Kings Cross: Now this is how you watch the Olympics: bottom on lounge, feet in ugg boots, thumb feverishly working the television remote as you flit between channels, self-administering your own euphoric dose of swimming, surfing, shooting, sailing, softball, soccer and skateboarding.
And that’s just the sports that start with “s”!
Much like an athlete, save for a few crunches and star jumps, the pinnacle of a sports reporter’s career is covering the Olympic Games. Supposedly. Let me tell you something for free: it’s a pain in the arse. The best way to drink it all in is at home, not sweating bullets as you zigzag around the busy host city, crammed into mixed zones and media buses, often feeling one step behind the action.
The lounge is certainly the best way to watch swimming, which is a dreadful spectator sport without the commentary, world record line and, more recently, average speed of each swimmer water-marked behind them at every turn.
The Dolphins have opened this Olympic campaign in much the same way they started in London and Rio de Janeiro with a mixed bag of gold, silver, bronze and duck egg.
Elijah Winnington headed into the final of the men’s 400m freestyle on Sunday as favourite and flamed out for seventh, upstaged by less fancied teammate Jack McLoughlin, who clinched silver.
A little later, the 4x100m freestyle women’s relay team claimed its fourth gold in the last five Olympics, smashing the rest of the world by a whopping three seconds in world record time.
In a reassuring sign, Emma McKeon swam almost a second faster than Cate Campbell. On Thursday, they’re expected to eyeball each other in the 100m freestyle final but let’s do something different and not count our gold until it becomes official and its plastered all over Instagram.
At the past two Olympics, gold medals have been pencilled in based on world rankings and times at the trials, only for already fragile hearts to be shattered when it doesn’t happen. The swim team returned from Rio with just three gold after claiming just one in London.
Throw in a Stilnox scandal and, more recently, claims of bullying, fat-shaming and sexual misconduct, and it’s become difficult to get excited about everyone’s favourite sport every four years or, in the case of these COVID-troubled Olympics, five.
Thankfully, there’s a fresh wave of swimmers coming through. At the front of the queue is Ariarne Titmus, who is humble and cool and seemingly gets right up the nose of American legend Katie Ledecky, whose using the old trick of barely mentioning Titmus’ name publicly since Titmus beat her at the 2019 world championships.
After the heats went to script on Sunday night, Titmus will meet Ledecky for the first of several showdowns this week in the 400m freestyle on Monday.
But riddle me this, sports fans: if the hottest thing in Australian swimming was sitting at the table next to you in a cafe, would you notice?
The Harvey Norman ads currently on high rotation point to how far the once-treasured sport of swimming has slipped from the national psyche.
After posing with an array of white goods, Titmus looks down the barrel of the camera and says, “I’m Ariarne Titmus …”
It sounds like an introduction, not a reminder.
In the coming days, we’re looking forward to getting to know Titmus and her teammates much better. We might even get our sizeable bottoms off the lounge and cheer.
IOC get their skate on
Like middle-aged men who wear flat brim snapback hats (you know who you are), the IOC is doing its best to remain youthful by introducing sports that are down with the kids.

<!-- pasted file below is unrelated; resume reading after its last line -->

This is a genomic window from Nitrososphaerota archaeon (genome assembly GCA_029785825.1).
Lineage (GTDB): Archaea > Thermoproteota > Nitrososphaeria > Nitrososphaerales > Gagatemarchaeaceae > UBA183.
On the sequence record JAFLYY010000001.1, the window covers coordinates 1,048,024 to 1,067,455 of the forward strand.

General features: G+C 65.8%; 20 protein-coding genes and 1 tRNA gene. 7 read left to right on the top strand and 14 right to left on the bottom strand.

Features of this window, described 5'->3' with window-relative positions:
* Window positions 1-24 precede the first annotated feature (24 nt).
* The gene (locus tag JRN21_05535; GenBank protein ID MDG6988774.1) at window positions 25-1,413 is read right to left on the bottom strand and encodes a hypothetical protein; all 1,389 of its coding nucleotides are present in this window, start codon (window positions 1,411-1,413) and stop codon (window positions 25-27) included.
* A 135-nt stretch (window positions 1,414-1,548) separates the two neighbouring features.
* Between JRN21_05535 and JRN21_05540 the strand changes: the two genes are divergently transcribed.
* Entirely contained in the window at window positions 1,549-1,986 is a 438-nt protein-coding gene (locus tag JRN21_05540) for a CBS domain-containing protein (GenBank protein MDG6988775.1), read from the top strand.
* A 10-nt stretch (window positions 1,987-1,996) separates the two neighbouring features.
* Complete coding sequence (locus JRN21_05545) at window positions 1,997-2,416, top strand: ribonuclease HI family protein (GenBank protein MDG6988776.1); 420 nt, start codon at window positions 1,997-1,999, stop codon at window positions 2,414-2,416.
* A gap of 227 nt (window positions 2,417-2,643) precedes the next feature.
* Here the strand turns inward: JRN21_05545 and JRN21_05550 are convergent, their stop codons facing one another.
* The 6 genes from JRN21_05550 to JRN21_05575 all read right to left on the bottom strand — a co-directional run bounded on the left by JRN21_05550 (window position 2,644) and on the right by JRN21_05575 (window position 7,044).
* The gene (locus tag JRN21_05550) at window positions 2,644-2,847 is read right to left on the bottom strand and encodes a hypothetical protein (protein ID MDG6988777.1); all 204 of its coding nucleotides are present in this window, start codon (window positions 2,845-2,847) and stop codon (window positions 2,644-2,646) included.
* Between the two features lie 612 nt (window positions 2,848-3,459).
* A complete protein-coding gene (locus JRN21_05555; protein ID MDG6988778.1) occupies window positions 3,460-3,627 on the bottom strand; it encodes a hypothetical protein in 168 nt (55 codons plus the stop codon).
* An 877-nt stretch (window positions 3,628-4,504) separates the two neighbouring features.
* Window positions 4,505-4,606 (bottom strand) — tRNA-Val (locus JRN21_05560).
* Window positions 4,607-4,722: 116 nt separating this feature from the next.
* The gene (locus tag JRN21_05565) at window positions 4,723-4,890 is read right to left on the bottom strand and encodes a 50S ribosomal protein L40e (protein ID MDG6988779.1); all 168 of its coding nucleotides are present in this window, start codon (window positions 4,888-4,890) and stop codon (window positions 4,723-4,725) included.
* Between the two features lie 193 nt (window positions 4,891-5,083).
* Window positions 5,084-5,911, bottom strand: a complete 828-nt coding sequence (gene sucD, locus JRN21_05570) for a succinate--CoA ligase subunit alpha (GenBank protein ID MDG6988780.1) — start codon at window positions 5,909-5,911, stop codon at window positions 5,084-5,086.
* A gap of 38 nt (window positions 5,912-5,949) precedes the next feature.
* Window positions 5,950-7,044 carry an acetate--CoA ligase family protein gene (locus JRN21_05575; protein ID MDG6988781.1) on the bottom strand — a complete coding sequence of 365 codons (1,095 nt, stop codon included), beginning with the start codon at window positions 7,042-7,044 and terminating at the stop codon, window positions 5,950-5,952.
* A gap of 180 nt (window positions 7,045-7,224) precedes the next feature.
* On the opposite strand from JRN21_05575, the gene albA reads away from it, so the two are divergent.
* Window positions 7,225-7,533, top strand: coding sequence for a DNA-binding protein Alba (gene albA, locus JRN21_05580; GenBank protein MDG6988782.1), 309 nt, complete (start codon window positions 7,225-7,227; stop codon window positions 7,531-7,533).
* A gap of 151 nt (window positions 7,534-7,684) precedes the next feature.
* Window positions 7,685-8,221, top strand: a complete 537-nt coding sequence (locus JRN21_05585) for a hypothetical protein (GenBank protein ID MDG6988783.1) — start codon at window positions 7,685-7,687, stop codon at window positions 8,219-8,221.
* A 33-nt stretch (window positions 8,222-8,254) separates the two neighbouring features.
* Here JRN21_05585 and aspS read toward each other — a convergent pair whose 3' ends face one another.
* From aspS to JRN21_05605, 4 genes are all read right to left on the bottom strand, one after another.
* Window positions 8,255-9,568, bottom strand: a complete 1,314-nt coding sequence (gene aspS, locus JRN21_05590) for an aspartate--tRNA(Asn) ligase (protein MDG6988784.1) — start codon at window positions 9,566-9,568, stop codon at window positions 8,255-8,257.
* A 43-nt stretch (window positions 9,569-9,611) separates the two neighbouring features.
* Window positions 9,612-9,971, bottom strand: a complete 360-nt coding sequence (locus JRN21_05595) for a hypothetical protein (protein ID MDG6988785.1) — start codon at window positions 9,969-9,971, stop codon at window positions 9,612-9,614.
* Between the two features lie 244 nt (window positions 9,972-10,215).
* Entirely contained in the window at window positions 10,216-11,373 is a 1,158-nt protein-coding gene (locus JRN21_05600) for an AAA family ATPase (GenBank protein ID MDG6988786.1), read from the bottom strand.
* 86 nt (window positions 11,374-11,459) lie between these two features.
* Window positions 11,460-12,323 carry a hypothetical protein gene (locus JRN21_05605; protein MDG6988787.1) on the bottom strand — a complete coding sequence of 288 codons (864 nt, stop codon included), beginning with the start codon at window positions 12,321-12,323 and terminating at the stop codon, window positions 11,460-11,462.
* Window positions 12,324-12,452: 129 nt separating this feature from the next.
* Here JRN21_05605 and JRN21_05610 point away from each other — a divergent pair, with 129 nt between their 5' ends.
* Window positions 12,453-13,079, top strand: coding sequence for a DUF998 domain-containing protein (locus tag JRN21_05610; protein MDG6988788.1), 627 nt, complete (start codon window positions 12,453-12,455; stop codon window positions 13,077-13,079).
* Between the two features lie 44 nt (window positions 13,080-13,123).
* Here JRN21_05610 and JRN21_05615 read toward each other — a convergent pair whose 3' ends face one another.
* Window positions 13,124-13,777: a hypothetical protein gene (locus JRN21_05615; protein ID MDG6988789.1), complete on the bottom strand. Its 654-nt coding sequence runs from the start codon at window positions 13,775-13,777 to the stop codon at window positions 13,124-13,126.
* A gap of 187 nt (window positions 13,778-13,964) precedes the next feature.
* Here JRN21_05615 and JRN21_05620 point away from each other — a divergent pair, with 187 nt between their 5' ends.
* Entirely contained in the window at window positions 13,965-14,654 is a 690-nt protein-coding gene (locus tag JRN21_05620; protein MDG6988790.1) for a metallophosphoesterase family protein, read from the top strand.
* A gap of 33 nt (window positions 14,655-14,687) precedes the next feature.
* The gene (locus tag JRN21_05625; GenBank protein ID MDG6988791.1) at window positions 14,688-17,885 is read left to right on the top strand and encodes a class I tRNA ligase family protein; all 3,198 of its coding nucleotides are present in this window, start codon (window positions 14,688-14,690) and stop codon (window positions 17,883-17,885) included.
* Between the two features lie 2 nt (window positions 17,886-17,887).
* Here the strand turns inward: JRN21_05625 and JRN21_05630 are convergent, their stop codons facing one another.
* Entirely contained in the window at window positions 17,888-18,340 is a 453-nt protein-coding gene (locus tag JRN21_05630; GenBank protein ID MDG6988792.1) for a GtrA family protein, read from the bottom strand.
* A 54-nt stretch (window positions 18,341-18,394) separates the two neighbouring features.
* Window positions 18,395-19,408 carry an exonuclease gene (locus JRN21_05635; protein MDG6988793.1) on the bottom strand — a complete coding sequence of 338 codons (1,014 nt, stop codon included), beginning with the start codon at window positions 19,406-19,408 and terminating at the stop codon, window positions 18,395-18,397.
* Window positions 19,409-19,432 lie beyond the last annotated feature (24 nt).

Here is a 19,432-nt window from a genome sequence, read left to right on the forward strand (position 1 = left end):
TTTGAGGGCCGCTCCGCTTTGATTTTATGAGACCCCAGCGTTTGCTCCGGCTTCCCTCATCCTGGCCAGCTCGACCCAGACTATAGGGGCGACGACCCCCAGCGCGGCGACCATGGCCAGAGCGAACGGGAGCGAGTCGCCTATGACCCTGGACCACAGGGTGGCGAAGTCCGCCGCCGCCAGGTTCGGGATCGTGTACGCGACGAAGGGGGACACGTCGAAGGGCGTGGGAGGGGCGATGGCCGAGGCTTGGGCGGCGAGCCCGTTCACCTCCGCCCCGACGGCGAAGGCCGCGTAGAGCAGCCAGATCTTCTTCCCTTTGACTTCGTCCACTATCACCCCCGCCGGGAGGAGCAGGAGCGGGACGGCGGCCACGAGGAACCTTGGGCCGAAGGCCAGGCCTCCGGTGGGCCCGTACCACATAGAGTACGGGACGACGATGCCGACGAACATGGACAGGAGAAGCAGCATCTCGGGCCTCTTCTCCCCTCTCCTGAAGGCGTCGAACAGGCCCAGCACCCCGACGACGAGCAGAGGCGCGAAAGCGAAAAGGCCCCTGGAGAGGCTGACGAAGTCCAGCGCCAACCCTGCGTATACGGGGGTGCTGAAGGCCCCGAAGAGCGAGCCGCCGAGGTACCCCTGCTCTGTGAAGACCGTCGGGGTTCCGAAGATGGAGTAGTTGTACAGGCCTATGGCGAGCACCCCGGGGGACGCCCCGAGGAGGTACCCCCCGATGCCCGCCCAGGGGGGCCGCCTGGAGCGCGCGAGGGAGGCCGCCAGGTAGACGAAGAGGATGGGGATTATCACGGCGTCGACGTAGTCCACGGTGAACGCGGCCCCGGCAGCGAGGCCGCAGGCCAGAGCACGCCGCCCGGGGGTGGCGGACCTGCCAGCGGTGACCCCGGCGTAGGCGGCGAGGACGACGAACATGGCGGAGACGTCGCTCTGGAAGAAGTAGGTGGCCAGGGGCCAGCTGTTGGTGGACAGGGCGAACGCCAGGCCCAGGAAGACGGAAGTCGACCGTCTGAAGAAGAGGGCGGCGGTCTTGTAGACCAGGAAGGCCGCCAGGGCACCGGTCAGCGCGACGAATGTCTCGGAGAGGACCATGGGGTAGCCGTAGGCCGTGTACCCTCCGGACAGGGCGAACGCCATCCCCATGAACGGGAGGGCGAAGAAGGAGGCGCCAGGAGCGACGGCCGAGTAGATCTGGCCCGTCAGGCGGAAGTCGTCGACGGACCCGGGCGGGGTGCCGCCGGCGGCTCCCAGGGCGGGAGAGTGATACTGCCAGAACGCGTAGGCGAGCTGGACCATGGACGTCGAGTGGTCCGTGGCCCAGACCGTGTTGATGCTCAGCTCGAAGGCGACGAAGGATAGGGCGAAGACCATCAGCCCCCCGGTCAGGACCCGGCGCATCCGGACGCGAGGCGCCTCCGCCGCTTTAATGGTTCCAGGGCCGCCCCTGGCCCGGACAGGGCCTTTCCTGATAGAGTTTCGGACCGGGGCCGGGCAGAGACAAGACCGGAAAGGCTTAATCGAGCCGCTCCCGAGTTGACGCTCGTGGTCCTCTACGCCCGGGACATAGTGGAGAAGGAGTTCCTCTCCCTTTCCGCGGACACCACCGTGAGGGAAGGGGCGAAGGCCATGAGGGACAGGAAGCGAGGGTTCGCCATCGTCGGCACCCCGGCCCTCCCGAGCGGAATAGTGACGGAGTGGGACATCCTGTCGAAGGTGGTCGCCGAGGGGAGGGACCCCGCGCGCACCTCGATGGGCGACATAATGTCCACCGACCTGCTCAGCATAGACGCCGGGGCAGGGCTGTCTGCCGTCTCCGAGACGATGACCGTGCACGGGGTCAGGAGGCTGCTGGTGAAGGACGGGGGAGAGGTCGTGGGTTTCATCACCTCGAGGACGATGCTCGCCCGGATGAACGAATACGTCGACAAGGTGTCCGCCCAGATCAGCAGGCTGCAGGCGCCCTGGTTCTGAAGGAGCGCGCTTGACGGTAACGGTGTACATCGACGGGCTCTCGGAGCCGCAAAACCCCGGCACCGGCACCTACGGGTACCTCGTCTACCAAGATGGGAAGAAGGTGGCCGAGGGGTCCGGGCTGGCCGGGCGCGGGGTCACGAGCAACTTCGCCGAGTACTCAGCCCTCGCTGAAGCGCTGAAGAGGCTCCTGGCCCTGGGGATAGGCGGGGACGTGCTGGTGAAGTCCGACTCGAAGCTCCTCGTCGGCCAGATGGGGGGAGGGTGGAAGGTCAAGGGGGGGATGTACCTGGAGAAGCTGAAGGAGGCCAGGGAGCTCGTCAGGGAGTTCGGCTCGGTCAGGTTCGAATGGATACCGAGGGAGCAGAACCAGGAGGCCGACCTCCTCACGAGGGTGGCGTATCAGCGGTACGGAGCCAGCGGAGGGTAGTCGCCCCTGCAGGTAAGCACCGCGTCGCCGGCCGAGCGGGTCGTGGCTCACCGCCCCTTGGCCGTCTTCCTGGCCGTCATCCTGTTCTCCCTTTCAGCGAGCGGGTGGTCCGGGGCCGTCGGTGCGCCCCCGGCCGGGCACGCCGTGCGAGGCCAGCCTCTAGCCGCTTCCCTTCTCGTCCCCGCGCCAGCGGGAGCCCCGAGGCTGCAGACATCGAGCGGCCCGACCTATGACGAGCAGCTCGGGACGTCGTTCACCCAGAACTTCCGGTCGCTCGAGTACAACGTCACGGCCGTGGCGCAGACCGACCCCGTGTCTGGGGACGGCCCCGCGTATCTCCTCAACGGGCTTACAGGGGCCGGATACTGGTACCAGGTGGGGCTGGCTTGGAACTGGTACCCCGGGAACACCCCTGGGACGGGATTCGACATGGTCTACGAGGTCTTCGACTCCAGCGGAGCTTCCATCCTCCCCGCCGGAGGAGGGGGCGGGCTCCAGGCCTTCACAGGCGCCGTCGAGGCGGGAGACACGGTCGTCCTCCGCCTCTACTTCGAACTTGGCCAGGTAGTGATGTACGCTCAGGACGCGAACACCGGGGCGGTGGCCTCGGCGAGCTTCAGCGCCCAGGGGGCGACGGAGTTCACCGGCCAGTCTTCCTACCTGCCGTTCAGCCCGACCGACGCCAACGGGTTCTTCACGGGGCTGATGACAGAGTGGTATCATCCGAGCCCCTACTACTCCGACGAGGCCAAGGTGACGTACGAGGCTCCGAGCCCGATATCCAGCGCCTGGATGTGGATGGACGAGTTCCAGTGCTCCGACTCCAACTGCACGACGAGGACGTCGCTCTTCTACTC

Skateboarding made its debut before banks of empty seats that should’ve been heaving with a new generation of spectators.
Australia’s best hope was Shane O’Neill in the men’s street competition on Sunday. He’s got a pair of Nikes named in his honour: The Shane.
“It’s like he’s got helium in his bones,” one commentator mused seconds before O’Neill and The Shanes had a massive stack attempting to jump down eight steps,
The first day of competition presented an incongruous scene: skateboarders dressed like tennis players and hospital orderlies, attempting crazy tricks and runs while grazing knees and elbows.
Winning didn’t seem as important to the competitors as their sport being showcased to a broader, non-flat-cap-wearing audience.
“We’re all homies out there,” American Nyjah Huston said. “Even if it’s not someone that you’re super close to, you still see him doing a trick that’s insane and you go, ‘Damn, that was sick’. Competing at the Olympics is amazing but my best time in my life is just going out skateboarding with homies and going to shred in the streets.”
“If he can carry the flag, he can carry the garbage out.” — Alyssa Mills burns husband, Patty, after he waved the Australian flag with aplomb at the opening ceremony.
From its Perspex cubes in the dining halls to sex-proof cardboard beds, the Olympic Village is getting a bad rap. Consider this from our man on the inside: “The atmosphere in the village is weirdly so much better than in Rio — maybe because we have a plumbing system.”
Are you aware The Voice will be on Seven? On Sunday? After the Olympics? Not sure if I’ve got the stamina for two weeks of cross-promos for Seven’s singing contest. That said, I think the coverage has been good thus far. Thoughts?
It’s a big day three of the Games of the XXXII Olympiad for … former Wallabies wrecking ball centre Samu Kerevi, who makes his Olympic debut for the Australian sevens team, which meets Argentina in its opening match at Tokyo Stadium.
It’s an even bigger day three of the Games of the XXXII Olympiad for … the surfers with a typhoon set to increase wave size to something not seen since the final scenes of Point Break. Should make the second session in both men’s and women’s compulsory viewing.
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